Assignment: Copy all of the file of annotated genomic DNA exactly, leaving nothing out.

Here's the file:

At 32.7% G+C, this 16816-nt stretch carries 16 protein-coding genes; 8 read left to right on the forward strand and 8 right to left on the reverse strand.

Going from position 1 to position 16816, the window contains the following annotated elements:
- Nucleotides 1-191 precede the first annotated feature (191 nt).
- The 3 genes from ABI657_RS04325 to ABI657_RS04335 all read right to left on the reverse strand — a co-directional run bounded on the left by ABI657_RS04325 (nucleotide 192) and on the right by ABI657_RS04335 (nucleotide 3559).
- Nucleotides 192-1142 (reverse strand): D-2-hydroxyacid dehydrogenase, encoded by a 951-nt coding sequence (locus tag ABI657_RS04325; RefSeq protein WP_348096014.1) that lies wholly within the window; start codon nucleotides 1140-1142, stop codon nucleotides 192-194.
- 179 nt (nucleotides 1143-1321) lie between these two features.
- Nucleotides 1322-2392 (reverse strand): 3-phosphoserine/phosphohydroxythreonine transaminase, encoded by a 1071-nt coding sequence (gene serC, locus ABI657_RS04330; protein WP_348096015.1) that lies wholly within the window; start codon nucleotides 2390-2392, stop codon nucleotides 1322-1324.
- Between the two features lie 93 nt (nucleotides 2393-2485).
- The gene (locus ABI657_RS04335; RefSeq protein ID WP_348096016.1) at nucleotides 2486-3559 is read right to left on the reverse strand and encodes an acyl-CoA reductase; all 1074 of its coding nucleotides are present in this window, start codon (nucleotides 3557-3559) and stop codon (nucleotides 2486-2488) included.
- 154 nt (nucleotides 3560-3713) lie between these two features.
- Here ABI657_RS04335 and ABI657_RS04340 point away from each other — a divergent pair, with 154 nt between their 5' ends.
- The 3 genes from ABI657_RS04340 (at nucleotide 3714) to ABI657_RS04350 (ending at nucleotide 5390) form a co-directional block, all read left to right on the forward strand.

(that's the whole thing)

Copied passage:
At 32.7% G+C, this 16816-nt stretch carries 16 protein-coding genes; 8 read left to right on the forward strand and 8 right to left on the reverse strand.

Going from position 1 to position 16816, the window contains the following annotated elements:
- Nucleotides 1-191 precede the first annotated feature (191 nt).
- The 3 genes from ABI657_RS04325 to ABI657_RS04335 all read right to left on the reverse strand — a co-directional run bounded on the left by ABI657_RS04325 (nucleotide 192) and on the right by ABI657_RS04335 (nucleotide 3559).
- Nucleotides 192-1142 (reverse strand): D-2-hydroxyacid dehydrogenase, encoded by a 951-nt coding sequence (locus tag ABI657_RS04325; RefSeq protein WP_348096014.1) that lies wholly within the window; start codon nucleotides 1140-1142, stop codon nucleotides 192-194.
- 179 nt (nucleotides 1143-1321) lie between these two features.
- Nucleotides 1322-2392 (reverse strand): 3-phosphoserine/phosphohydroxythreonine transaminase, encoded by a 1071-nt coding sequence (gene serC, locus ABI657_RS04330; protein WP_348096015.1) that lies wholly within the window; start codon nucleotides 2390-2392, stop codon nucleotides 1322-1324.
- Between the two features lie 93 nt (nucleotides 2393-2485).
- The gene (locus ABI657_RS04335; RefSeq protein ID WP_348096016.1) at nucleotides 2486-3559 is read right to left on the reverse strand and encodes an acyl-CoA reductase; all 1074 of its coding nucleotides are present in this window, start codon (nucleotides 3557-3559) and stop codon (nucleotides 2486-2488) included.
- 154 nt (nucleotides 3560-3713) lie between these two features.
- Here ABI657_RS04335 and ABI657_RS04340 point away from each other — a divergent pair, with 154 nt between their 5' ends.
- The 3 genes from ABI657_RS04340 (at nucleotide 3714) to ABI657_RS04350 (ending at nucleotide 5390) form a co-directional block, all read left to right on the forward strand.